“In fairness, that should be the court to decide the scope of California employment law’s protections,” Rubin said.

McDonald’s has made clear that it isn’t and “has never been a joint employer,” a company spokeswoman said. The fast-food giant is “pleased” that the Ninth Circuit recognized its status and ruled in its favor, the spokeswoman said.

Alleged Violations Via McDonald’s Computer System

The lawsuit arose from alleged violations of overtime and meal and rest break requirements at Haynes-operated McDonald’s locations in the Bay Area. Guadalupe Salazar, Genoveva Lopez, and Judith Zarate filed a class action on behalf of 1,400 other workers, suing Haynes and McDonald’s as joint employers.

McDonald’s computer system used for time-keeping allegedly contributed to the violations, they said. For example, the computer system set weekly overtime thresholds at 50 hours instead of 40 hours, which they say caused them to miss out on overtime pay.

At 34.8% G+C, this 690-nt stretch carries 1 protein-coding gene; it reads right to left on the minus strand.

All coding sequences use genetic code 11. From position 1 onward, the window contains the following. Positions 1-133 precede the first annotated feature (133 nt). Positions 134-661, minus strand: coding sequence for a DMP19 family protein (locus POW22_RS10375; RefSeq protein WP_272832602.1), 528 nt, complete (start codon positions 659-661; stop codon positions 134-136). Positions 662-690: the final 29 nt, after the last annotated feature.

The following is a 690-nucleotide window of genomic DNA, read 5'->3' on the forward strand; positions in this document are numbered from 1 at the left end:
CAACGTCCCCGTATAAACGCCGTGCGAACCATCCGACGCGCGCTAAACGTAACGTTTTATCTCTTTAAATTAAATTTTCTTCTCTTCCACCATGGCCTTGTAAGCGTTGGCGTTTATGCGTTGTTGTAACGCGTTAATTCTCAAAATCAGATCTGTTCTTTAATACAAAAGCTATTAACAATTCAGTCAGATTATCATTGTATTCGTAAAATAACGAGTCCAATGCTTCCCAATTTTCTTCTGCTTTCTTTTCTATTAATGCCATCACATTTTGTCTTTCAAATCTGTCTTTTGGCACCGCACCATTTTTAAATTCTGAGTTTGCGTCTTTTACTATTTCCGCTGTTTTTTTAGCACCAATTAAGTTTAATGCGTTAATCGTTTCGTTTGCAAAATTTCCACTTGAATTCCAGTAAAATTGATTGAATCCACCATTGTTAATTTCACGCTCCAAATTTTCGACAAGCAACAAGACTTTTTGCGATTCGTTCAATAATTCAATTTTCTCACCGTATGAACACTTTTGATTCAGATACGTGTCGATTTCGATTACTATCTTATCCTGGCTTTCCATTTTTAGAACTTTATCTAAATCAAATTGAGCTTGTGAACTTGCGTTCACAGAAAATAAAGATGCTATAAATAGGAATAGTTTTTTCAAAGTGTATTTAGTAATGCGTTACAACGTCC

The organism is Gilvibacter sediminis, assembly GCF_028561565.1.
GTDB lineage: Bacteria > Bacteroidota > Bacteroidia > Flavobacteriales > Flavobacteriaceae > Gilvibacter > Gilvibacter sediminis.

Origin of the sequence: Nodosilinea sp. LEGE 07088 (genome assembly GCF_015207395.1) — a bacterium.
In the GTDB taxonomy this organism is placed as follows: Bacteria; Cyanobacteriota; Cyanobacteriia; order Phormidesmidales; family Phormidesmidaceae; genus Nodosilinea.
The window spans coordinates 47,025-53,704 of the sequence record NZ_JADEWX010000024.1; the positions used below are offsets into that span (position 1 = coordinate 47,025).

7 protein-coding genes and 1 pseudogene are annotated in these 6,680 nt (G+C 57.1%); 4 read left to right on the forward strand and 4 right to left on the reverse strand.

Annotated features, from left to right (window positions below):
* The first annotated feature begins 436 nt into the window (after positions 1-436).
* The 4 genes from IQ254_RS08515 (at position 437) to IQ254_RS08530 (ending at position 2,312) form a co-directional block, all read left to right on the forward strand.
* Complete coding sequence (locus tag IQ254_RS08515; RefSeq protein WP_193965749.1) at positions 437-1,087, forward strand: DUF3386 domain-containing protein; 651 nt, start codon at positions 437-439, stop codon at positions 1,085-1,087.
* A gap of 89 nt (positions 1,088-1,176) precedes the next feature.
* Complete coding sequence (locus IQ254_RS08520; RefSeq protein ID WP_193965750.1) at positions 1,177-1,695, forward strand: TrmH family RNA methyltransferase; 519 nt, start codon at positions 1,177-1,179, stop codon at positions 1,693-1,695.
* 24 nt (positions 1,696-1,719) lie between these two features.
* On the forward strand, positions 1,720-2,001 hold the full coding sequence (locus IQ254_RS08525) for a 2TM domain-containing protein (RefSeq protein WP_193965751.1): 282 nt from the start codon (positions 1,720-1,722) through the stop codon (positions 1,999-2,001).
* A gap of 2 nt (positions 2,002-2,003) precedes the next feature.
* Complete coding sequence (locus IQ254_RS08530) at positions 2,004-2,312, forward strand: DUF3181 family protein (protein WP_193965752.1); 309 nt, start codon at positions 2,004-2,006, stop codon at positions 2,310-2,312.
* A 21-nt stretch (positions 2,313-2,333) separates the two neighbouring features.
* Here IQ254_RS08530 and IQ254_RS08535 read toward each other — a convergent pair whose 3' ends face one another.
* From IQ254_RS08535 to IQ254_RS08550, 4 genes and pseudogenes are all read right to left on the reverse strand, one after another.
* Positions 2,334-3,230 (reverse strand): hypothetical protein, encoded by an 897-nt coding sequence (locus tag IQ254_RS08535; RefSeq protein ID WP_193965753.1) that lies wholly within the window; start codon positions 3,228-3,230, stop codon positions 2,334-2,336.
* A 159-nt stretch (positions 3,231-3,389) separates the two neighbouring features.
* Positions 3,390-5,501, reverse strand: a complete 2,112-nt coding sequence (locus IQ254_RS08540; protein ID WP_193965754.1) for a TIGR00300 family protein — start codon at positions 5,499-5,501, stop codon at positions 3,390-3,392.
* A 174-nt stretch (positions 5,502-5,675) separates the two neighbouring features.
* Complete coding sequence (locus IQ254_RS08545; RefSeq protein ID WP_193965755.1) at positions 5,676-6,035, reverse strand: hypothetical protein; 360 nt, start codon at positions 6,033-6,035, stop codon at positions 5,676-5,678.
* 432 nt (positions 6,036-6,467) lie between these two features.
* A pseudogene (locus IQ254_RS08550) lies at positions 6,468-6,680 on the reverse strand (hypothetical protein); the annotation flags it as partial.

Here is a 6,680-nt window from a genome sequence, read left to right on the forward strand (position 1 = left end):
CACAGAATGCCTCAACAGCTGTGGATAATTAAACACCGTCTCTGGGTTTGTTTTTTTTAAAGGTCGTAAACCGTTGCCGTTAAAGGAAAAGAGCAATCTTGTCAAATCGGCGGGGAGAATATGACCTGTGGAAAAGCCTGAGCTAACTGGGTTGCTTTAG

McDonald’s induced Haynes to use the computer system and wouldn’t allow for changes to it that would have conformed to California law, the workers said.

Haynes settled with the workers for $235,000. The workers pursued their class action against McDonald’s, which was thrown out by a federal judge in San Francisco. The workers appealed.

No Joint Employer Liability

The Ninth Circuit’s ruling largely turned on an evaluation of McDonald’s joint employer liability under the California Supreme Court’s 2010 ruling in Martinez v. Combs. That decision provided three definitions for what it means to employ a worker:

  • to exercise control over wages, hours, or working conditions; or
  • to “suffer or permit” to work; or
  • to “engage,” thus triggering a common law relationship.